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Newsletters > Diversity Action Programme > Te Punanga: Refugee Focus > 2010 > July

Te Punanga: Refugee Focus

ISSN 1178-0940 July, 2010

News & Issues

Don’t forget to register for the upcoming NZ Diversity Forum, to be held from 21-23 August at the Christchurch Convention Centre. The forum will include a number of sessions directly relevant to the refugee sector.

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On Monday from 11.00am -12.30pm Hagley College is hosting "Refugees: Learning Initiatives at Hagley College".

Also on Monday, from 1.30pm-3.00pm, the New Zealand National Refugee Network is running the "Refugee Agenda: Nothing About Us Without Us" session.

There are a range of other forums you can attend; check out the programme for more details. Register online NOW.

Unsung Hero winner

Yvonne Ennion, a Hamilton volunteer who has spent the past 20 years helping refugees, is one of five winners of the New Zealand Herald P&O Cruises’ Unsung Heroes competition. Yvonne won a well-deserved P&O Cruises’ South Pacific voyage for two.

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Yvonne runs classes four times a week where former refugees from Somali, Djibouti, Afghan, Iraqi and Congolese communities can practise their English and study aspects of NZ culture, including learning Kiwi recipes and how the local health system works.

She also provides daily support to Congolese grandmother Henriette Ekuchu and her grandson Elie. "I can get called at any hour of the night from [Elie]", said Yvonne. "I've been rung up at 10.00pm to help him with his homework. I feel it's quite a privilege in that respect, because he needs someone that he can ring up and feel free to do so."

You can read about the other Unsung Hero winners online.

New Zealanders can show their support for people from refugee backgrounds who are resettling in Aotearoa by becoming a fan of the new facebook page “I support refugee resettlement in NZ”.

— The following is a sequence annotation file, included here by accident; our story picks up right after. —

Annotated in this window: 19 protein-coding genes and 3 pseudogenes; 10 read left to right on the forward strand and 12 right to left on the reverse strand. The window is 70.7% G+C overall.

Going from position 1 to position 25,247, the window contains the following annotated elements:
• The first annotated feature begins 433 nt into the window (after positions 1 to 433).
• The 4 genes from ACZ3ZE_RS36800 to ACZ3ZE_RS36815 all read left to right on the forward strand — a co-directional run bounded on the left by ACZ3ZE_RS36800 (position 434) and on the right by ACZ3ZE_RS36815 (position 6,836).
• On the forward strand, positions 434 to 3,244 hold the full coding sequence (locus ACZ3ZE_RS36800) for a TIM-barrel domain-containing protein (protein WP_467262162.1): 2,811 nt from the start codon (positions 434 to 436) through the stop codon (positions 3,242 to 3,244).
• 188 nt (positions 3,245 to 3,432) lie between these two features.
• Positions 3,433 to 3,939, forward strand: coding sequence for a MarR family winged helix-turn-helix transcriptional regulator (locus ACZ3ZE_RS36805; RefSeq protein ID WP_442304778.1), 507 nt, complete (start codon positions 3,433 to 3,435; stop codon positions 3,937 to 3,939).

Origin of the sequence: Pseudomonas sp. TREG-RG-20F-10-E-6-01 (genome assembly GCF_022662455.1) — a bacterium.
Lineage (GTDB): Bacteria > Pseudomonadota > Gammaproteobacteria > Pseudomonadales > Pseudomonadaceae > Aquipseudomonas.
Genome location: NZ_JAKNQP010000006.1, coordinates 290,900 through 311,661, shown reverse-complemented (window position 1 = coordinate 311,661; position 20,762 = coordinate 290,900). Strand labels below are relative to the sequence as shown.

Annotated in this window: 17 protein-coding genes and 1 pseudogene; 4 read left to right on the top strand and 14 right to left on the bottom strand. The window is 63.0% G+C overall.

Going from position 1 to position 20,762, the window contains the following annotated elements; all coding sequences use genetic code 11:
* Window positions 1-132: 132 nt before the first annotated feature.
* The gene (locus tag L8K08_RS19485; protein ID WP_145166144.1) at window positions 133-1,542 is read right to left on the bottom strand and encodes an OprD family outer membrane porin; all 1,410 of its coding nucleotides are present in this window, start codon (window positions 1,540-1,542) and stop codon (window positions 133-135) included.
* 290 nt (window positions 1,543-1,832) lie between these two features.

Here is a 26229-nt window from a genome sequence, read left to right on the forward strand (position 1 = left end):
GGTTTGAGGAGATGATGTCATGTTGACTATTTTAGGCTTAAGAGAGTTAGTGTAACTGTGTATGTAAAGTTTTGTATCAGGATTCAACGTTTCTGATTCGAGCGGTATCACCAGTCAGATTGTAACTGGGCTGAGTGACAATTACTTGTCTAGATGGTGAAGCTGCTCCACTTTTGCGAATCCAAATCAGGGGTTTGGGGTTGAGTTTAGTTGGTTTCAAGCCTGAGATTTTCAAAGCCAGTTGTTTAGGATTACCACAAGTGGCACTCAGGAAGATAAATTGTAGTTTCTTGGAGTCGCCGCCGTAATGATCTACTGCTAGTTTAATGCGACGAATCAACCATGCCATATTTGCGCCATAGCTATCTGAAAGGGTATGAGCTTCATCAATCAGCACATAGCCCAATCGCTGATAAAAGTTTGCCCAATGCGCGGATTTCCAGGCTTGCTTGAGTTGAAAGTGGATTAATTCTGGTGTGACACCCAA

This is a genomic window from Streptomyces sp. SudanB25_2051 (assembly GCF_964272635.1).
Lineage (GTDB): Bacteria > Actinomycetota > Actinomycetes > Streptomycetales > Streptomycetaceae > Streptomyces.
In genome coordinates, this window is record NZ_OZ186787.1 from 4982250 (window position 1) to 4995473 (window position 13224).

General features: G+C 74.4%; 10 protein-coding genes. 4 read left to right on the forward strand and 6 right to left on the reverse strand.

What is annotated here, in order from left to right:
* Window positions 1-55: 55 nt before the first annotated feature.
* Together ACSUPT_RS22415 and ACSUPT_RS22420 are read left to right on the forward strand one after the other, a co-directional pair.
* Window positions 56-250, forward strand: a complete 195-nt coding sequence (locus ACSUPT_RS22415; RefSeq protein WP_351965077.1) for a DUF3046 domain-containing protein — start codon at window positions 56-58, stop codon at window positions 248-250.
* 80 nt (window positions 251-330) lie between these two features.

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Co-launched by English Language Partners New Zealand and ChangeMakers Refugee Forum, supporters can find out about new initiatives and events, and post their own comments, photos and links on the page.

"There are a myriad of volunteers working to help people to settle in - either through our organisation, or through other initiatives. Some are also from refugee backgrounds themselves and keen to give back to their communities," says Claire Szabo, Chief Executive of English Language Partners New Zealand.

Become a fan today of "I support refugee resettlement in NZ".

Immigration New Zealand marked World Refugee Day on 20 June with a tree-planting event and the launch of a commemorative booklet on the history of the Mangere Refugee Resettlement Centre (MRRC).

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Over 20,000 UNHCR mandated ("Quota") refugees have been accepted for resettlement in New Zealand since 1979. Mangere - First Steps to a New Future chronicles the history of the Mangere centre from when it first became an immigration hostel in 1953, and includes reflections from 13 former residents, along with a brief history of quota refugee resettlement in New Zealand.

The launch event was attended by approximately 120 people including the Minister of Immigration, the Hon Dr Jonathon Coleman, other MPs, refugee community members, MRRC staff and representatives from government and non-government agencies in the refugee field.

Following a welcome and the launch of the commemorative booklet, the Minister of Immigration spoke about the importance of the Refugee Quota Programme and praised the work done at MRRC. The Minister then participated in the planting of a commemorative kauri tree and was joined in this by former refugees, many of whom had passed through the MRRC over the years.

Email the Department of Labour Media Centre for more information.

The current issue of Forced Migration Review (FMR), “Disability and Displacement”, features a range of articles, including “New Zealand: beyond the quota” by Rowan Saker (Department of Labour) and “Early Engagement” by Celia Brandon (Refugee Services Aotearoa New Zealand) and Candy Smith (CCS Disability Action).